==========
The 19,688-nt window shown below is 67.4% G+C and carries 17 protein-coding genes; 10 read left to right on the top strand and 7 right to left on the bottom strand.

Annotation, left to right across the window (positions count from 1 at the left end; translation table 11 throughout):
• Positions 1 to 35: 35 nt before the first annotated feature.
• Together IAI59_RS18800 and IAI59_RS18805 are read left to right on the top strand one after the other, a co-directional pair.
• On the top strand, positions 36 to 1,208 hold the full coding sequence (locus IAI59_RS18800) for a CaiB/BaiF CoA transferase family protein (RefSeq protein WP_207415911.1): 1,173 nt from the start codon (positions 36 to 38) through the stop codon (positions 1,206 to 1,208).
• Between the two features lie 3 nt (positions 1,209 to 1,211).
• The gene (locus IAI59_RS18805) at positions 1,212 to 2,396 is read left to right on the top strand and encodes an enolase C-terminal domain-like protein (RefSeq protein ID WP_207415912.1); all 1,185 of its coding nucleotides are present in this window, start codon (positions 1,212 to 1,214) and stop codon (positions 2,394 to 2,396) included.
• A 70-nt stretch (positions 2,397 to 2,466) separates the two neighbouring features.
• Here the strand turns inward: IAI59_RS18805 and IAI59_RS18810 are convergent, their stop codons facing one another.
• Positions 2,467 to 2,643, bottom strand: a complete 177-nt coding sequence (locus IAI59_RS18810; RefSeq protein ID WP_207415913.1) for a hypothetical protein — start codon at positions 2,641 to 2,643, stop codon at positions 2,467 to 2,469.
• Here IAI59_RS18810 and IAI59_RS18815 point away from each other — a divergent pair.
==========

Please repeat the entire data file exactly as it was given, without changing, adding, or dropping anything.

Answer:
The 19,688-nt window shown below is 67.4% G+C and carries 17 protein-coding genes; 10 read left to right on the top strand and 7 right to left on the bottom strand.

Annotation, left to right across the window (positions count from 1 at the left end; translation table 11 throughout):
• Positions 1 to 35: 35 nt before the first annotated feature.
• Together IAI59_RS18800 and IAI59_RS18805 are read left to right on the top strand one after the other, a co-directional pair.
• On the top strand, positions 36 to 1,208 hold the full coding sequence (locus IAI59_RS18800) for a CaiB/BaiF CoA transferase family protein (RefSeq protein WP_207415911.1): 1,173 nt from the start codon (positions 36 to 38) through the stop codon (positions 1,206 to 1,208).
• Between the two features lie 3 nt (positions 1,209 to 1,211).
• The gene (locus IAI59_RS18805) at positions 1,212 to 2,396 is read left to right on the top strand and encodes an enolase C-terminal domain-like protein (RefSeq protein ID WP_207415912.1); all 1,185 of its coding nucleotides are present in this window, start codon (positions 1,212 to 1,214) and stop codon (positions 2,394 to 2,396) included.
• A 70-nt stretch (positions 2,397 to 2,466) separates the two neighbouring features.
• Here the strand turns inward: IAI59_RS18805 and IAI59_RS18810 are convergent, their stop codons facing one another.
• Positions 2,467 to 2,643, bottom strand: a complete 177-nt coding sequence (locus IAI59_RS18810; RefSeq protein ID WP_207415913.1) for a hypothetical protein — start codon at positions 2,641 to 2,643, stop codon at positions 2,467 to 2,469.
• Here IAI59_RS18810 and IAI59_RS18815 point away from each other — a divergent pair.